Nursing JOB shortage in Maryland! - page 3
Been working ICU, cardiothoracic and addictions, community liaison, case management, home and community care but opened my own business for 3 years (stopped nursing) and nothing but crickets for jobs... Read More
0Oct 19, '09 by SiennaGreenIt is scary, but I wouldn't let it intimidate you. It's kinda scary right now to be anything!
I have one nagging question about this terrible job environment. I can't help but wonder what makes the difference in geting the positions. I know how awful everyone said last May's grad's were having it locally, but we were told that 50-60% of oour graduating class had positions lined up before graduation. I know several personally who had more than one offer to choose from- and it wasn't always because they were tech's somewhere. They were getting offers from places that others were gtting told were overwhelmed with internal applicants. Granted, these are some smart ladies, and socially graceful, but...why them? Why are some folks getting jobs and some not? Is it really sheer luck? Right place, right time? Knowing the right people?
I got a job in the early 90's in Pharmaceutical sales. It was the job everyone wanted and I was way underqualified. I got lucky though and happened to walk through some cheesy hotel job fair at just the right time and met my future manager. We clicked immediately, and he had enough clout to push through my application even though others looked much better on paper.
Is it a matter of being at the right place at the right time? If so, where are the right places?
0Oct 19, '09 by MissBrittanyRNCastlegates, I am sure it depends on the area. In my situation, I learned from the mistake that I made. I worked as a tech with an excellent employment record from a hospital. I assumed that I would get a job there upon graduation, and I truly think my clinical director did want to hire me (so I was not completely oblivious.) Up until this time, I put my eggs in one basket. Why you ask? No clue! I wish I knew what I was thinking! Around April I find out that they were not taking any new grads, so it's not like someone was chosen over me. The hospital just did not allow it into the budget this year. Many of my classmates (may 2009) are still unemployed, and the ones that I know of that have jobs, mostly had them lined up many months in advance. Many interviewed Decemberish, when probably no one realized how lucky they were to have jobs lined up, because I don't think we realized how bad this would be. Some days I want to run into every nursing class in every nursing school in MD and yell "don't do it! you will be unemployed!" But somehow, I truly think that it has to get better...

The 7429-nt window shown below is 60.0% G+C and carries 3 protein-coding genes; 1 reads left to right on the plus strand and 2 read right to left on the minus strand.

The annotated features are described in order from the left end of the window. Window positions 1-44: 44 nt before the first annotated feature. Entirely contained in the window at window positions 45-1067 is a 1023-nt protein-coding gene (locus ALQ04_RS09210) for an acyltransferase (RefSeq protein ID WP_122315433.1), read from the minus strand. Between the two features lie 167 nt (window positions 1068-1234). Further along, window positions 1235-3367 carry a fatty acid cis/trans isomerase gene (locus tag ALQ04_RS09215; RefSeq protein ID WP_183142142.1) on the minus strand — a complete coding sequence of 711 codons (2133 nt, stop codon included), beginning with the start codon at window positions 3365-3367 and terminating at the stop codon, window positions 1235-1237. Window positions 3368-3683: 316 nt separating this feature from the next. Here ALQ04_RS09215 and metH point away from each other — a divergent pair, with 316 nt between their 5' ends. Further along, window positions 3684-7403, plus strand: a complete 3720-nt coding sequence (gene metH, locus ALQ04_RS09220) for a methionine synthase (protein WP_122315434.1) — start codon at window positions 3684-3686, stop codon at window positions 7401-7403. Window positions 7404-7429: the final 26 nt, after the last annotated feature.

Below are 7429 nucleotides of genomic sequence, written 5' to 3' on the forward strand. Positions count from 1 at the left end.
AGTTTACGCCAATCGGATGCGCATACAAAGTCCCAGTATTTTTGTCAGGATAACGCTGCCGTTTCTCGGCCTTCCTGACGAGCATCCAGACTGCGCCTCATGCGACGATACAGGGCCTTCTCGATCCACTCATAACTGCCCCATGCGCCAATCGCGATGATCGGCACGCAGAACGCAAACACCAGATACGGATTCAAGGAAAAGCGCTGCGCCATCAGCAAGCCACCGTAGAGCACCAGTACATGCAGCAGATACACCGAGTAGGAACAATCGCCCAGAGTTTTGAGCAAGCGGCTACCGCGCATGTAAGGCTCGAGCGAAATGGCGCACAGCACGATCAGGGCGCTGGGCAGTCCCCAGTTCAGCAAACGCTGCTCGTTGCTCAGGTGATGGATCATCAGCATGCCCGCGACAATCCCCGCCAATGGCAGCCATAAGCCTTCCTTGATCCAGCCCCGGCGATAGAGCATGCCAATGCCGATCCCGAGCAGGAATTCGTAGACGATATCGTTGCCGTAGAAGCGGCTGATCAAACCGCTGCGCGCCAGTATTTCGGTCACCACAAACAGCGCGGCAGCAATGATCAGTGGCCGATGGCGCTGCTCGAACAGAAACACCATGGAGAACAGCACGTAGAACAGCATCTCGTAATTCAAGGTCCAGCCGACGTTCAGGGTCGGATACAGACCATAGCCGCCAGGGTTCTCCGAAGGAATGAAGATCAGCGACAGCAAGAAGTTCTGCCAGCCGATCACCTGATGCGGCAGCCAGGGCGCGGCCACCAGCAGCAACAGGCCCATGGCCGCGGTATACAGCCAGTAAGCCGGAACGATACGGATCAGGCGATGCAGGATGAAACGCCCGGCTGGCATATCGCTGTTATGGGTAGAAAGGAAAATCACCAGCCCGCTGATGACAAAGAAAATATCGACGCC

5Oct 19, '09 by AgrippaCalm down everyone, the sky is not falling. All boats are lowering right now with the falling tide. You think nurses have it bad right now? I know people with MBAs right now that are doing telemarketing. Legg Mason, T. Rowe Price, teachers, etc are all hurting. So relatively, nurses are gonna be OK.
Yes, hospitals are being cheap bastards and not hiring new nurses. The ones that are not farsighted enough to see past this recession will find that 5-10 years down the road they will have no experienced and dedicated nurses/leaders.
Furthermore, its not that there isn't any need for nurses anymore, hospitals just see nurses as "cost" centers and cut back on them. Patient/nurse ratios are getting worse still and patients are the ones that are going to be hurting at the end. Thats why we need strong unions - for ourselves and for our patients.
0Oct 21, '09 by CASTLEGATES, ASN, BSN, RNMaryland stinks but I got a decent reply in PA so sent out my PA license app today! Soon as it comes, I think I'm in there! Meanwhile another job asked if I can start second week of next month (tentative they said) so that's two--both are in PA, both pay more than MD so I'm moving where the jobs are! First one in the bag is the one I work for.